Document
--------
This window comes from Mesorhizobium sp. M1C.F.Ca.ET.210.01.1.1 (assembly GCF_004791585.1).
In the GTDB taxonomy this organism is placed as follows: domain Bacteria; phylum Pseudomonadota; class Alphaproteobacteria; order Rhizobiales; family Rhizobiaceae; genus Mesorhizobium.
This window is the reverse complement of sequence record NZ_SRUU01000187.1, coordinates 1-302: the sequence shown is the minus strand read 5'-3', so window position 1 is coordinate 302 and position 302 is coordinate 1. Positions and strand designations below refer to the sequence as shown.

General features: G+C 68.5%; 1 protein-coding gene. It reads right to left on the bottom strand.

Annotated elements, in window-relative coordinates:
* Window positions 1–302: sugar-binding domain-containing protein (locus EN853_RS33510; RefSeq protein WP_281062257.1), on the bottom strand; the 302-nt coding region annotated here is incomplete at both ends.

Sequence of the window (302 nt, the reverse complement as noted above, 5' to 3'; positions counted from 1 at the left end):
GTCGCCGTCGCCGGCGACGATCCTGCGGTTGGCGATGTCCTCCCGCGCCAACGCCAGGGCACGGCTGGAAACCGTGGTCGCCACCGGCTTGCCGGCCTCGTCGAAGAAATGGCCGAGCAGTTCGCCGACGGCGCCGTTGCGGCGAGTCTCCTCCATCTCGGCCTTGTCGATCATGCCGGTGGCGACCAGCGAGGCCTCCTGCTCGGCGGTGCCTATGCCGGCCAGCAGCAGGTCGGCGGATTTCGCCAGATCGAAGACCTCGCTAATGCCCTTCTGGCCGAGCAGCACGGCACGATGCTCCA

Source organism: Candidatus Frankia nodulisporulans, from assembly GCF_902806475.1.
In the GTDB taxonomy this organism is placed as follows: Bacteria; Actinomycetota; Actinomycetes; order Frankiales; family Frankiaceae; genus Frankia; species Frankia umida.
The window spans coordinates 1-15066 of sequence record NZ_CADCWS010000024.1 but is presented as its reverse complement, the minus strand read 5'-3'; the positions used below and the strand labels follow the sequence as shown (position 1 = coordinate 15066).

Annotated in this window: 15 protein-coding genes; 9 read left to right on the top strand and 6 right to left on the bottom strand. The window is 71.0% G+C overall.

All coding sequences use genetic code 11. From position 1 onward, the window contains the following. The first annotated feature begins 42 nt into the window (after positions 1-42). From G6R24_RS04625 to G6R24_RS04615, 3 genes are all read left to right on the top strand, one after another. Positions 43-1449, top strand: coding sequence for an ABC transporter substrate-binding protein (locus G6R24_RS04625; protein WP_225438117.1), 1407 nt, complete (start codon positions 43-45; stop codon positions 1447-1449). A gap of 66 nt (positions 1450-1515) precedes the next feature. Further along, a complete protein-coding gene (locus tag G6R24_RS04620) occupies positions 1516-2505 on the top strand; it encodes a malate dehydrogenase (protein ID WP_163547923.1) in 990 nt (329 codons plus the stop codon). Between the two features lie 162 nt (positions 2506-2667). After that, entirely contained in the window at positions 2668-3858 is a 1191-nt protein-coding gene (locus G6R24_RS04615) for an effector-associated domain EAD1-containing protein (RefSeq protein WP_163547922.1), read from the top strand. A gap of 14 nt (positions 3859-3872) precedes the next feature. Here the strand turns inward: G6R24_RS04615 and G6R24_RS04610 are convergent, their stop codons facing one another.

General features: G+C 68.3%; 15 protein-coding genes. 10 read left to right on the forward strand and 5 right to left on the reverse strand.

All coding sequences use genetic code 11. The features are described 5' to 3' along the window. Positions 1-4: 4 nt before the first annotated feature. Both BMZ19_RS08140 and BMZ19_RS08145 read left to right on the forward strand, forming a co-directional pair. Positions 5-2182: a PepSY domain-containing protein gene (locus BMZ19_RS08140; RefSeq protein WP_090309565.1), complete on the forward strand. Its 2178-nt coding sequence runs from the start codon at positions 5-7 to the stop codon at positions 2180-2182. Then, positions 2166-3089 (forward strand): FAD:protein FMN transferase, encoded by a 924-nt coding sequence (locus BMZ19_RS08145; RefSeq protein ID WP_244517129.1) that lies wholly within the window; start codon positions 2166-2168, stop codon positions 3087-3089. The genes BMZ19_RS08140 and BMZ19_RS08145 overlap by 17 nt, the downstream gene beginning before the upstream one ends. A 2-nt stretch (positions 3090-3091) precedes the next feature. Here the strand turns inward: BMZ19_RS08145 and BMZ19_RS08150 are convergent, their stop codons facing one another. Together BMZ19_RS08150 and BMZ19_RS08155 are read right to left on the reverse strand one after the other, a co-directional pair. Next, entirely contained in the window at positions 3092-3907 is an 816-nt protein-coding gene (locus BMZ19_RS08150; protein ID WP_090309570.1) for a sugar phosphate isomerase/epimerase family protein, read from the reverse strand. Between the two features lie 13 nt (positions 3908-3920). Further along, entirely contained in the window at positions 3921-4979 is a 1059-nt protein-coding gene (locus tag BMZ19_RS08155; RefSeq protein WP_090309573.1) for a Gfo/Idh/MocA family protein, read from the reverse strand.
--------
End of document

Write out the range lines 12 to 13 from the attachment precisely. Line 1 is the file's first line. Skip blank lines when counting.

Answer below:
Annotated in this window: 15 protein-coding genes; 9 read left to right on the top strand and 6 right to left on the bottom strand. The window is 71.0% G+C overall.

All coding sequences use genetic code 11. From position 1 onward, the window contains the following. The first annotated feature begins 42 nt into the window (after positions 1-42). From G6R24_RS04625 to G6R24_RS04615, 3 genes are all read left to right on the top strand, one after another. Positions 43-1449, top strand: coding sequence for an ABC transporter substrate-binding protein (locus G6R24_RS04625; protein WP_225438117.1), 1407 nt, complete (start codon positions 43-45; stop codon positions 1447-1449). A gap of 66 nt (positions 1450-1515) precedes the next feature. Further along, a complete protein-coding gene (locus tag G6R24_RS04620) occupies positions 1516-2505 on the top strand; it encodes a malate dehydrogenase (protein ID WP_163547923.1) in 990 nt (329 codons plus the stop codon). Between the two features lie 162 nt (positions 2506-2667). After that, entirely contained in the window at positions 2668-3858 is a 1191-nt protein-coding gene (locus G6R24_RS04615) for an effector-associated domain EAD1-containing protein (RefSeq protein WP_163547922.1), read from the top strand. A gap of 14 nt (positions 3859-3872) precedes the next feature. Here the strand turns inward: G6R24_RS04615 and G6R24_RS04610 are convergent, their stop codons facing one another.